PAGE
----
TALKS are taking place over the future of "nationally-important" buildings linked to the industry that made a Hampshire town wealthy.

Civic chiefs have contacted the owner of two barns described as the last surviving remnants of the salt production trade that drove the development of Lymington and the surrounding area.

It follows "grave concerns" about the state of the Grade II-listed buildings at Lower Woodside.

Earlier this year the Lymington Society urged the New Forest National Park Authority (NPA) to take urgent action to safeguard the structures.

Sally Knott, the NPA's senior building design and conservation officer, said: "We met the owner on site with his builder, who is a historic buildings specialist, and were able to look at the barns and inspect their condition internally and externally.

"We discussed our concerns and those of the community surrounding their future, the repairs needed and their long-term use.

"These are the last two barns remaining from Lymington’s historic salt industry and we recognise their importance to the local area.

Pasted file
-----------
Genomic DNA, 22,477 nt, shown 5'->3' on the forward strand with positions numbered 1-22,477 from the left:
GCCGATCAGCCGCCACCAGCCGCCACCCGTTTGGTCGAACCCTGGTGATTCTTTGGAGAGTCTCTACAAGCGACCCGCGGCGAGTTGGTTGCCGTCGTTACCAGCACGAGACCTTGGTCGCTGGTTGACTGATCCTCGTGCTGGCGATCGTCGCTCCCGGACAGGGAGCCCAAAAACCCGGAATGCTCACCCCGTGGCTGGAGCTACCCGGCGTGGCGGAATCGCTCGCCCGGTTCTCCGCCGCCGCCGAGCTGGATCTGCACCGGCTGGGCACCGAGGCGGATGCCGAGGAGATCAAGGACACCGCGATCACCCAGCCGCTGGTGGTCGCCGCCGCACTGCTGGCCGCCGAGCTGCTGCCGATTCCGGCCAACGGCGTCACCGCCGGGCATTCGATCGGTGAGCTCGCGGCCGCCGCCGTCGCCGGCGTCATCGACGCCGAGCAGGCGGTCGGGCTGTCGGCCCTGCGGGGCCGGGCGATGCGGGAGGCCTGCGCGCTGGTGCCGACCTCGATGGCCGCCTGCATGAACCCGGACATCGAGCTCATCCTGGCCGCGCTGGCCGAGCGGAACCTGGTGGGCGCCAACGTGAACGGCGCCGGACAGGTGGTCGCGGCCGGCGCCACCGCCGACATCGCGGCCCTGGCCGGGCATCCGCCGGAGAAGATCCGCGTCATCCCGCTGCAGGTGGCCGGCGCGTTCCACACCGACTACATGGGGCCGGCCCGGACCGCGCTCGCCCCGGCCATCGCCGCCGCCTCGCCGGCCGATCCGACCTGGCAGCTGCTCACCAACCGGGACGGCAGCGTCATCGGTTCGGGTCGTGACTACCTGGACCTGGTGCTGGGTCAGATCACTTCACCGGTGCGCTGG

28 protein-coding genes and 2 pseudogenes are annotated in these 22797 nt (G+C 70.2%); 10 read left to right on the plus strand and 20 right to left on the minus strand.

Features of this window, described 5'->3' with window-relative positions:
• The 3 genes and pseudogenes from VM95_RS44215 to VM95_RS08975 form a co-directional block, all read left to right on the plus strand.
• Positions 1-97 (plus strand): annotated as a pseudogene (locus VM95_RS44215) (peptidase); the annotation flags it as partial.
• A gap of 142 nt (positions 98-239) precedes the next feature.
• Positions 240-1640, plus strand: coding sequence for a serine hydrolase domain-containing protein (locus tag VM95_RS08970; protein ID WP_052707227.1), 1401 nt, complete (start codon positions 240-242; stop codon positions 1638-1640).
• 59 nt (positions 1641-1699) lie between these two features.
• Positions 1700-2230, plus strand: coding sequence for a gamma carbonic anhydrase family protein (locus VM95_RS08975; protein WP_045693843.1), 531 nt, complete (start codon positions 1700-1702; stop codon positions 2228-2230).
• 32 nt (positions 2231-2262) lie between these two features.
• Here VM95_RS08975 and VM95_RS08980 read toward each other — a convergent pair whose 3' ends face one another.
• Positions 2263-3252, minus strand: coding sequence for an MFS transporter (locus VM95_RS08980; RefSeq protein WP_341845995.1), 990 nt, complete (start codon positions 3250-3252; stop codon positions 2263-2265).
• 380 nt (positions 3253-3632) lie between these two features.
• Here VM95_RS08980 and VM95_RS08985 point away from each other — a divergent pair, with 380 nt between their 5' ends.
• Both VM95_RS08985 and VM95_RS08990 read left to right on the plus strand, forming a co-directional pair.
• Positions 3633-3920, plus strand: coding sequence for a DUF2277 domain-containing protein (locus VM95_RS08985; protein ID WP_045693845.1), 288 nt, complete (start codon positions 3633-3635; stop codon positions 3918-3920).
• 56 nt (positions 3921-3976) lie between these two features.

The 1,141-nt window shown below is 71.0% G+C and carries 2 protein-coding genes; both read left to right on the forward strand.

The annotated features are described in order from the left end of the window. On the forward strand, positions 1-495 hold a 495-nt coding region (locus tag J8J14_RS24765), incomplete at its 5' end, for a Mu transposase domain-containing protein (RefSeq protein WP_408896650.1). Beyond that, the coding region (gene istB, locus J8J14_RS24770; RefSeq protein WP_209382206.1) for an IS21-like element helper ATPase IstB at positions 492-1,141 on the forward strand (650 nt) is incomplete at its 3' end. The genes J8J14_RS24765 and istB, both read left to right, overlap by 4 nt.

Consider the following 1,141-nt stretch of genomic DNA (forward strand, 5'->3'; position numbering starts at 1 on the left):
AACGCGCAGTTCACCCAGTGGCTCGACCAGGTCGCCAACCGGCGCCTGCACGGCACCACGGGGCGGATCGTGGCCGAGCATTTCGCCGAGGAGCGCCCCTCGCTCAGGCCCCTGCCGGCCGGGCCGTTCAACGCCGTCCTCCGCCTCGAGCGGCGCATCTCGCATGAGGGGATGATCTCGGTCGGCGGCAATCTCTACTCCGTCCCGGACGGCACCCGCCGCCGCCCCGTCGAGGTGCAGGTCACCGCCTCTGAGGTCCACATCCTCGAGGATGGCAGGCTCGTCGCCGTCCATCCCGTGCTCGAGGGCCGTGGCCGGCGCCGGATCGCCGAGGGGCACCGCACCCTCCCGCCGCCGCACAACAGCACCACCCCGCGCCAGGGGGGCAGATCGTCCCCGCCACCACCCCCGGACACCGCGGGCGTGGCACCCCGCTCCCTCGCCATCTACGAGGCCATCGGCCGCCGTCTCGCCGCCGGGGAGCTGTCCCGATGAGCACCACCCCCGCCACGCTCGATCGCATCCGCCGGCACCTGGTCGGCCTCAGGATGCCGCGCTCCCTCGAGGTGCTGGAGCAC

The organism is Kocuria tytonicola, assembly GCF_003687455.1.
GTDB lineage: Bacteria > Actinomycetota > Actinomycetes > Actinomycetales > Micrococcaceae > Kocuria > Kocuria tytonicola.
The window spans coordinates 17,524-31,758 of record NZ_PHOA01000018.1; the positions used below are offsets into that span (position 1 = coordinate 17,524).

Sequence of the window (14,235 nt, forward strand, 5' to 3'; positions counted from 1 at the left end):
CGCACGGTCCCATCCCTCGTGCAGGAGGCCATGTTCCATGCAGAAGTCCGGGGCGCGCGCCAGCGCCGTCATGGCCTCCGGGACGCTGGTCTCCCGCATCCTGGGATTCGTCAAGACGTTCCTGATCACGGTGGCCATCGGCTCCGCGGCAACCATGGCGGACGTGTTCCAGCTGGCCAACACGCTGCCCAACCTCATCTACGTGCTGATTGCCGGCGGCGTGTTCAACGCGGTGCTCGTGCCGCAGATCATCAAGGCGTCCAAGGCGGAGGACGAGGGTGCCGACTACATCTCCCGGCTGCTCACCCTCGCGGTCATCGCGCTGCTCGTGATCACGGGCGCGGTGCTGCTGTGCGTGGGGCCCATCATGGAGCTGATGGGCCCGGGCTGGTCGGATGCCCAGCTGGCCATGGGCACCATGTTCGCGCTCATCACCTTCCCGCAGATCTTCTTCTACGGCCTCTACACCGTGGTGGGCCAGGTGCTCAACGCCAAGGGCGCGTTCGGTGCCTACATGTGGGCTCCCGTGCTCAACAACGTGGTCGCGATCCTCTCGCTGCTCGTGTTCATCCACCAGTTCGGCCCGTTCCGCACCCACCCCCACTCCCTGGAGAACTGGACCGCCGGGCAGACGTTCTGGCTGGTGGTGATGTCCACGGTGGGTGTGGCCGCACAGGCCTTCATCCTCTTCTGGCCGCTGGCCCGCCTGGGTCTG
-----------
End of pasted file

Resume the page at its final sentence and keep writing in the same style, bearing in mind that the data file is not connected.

"We want to do what we can to rescue and restore them with a future viable use, working with the owner to protect them for the town and the community."

The news has been welcomed by the Lymington Society.

Donald Mackenzie, the group's deputy chairman, said: "The Society is pleased the conservation officer at the NPA has now met with the owner of the barns and that discussions are now taking place about their future.

"The Society hopes these discussions will allow some viable use to come forward for these nationally-important buildings in the future and that the necessary repairs are also agreed as soon as possible.

"The Society will continue to liaise with the conservation officer to monitor progress and will be asking the NPA to seriously consider enforcement if urgent repairs are not undertaken soon."

Lymington's salt marshes supplied an important industry that began in the medieval period and continued until the early 19th century.

Salt extracted from seawater was a highly-valued commodity used in cooking. It also played a vital role in the preservation of meat, fish and vegetables.

Much of Lymington's 17th and 18th century prosperity was based on revenue generated by the salt marshes in the Pennington and Keyhaven areas.

Daniel Defoe, best known as the author of Robinson Crusoe, visited the New Forest and declared that "all of Southern England" obtained its salt from Lymington.

But the industry was hit by rising taxes, the cost of buying and transporting the coal used in the boiling process, and competition from inland salt producers based in Cheshire.

By 1836 only 14 "salterns" were still in operation. The last closed in the mid-1860s.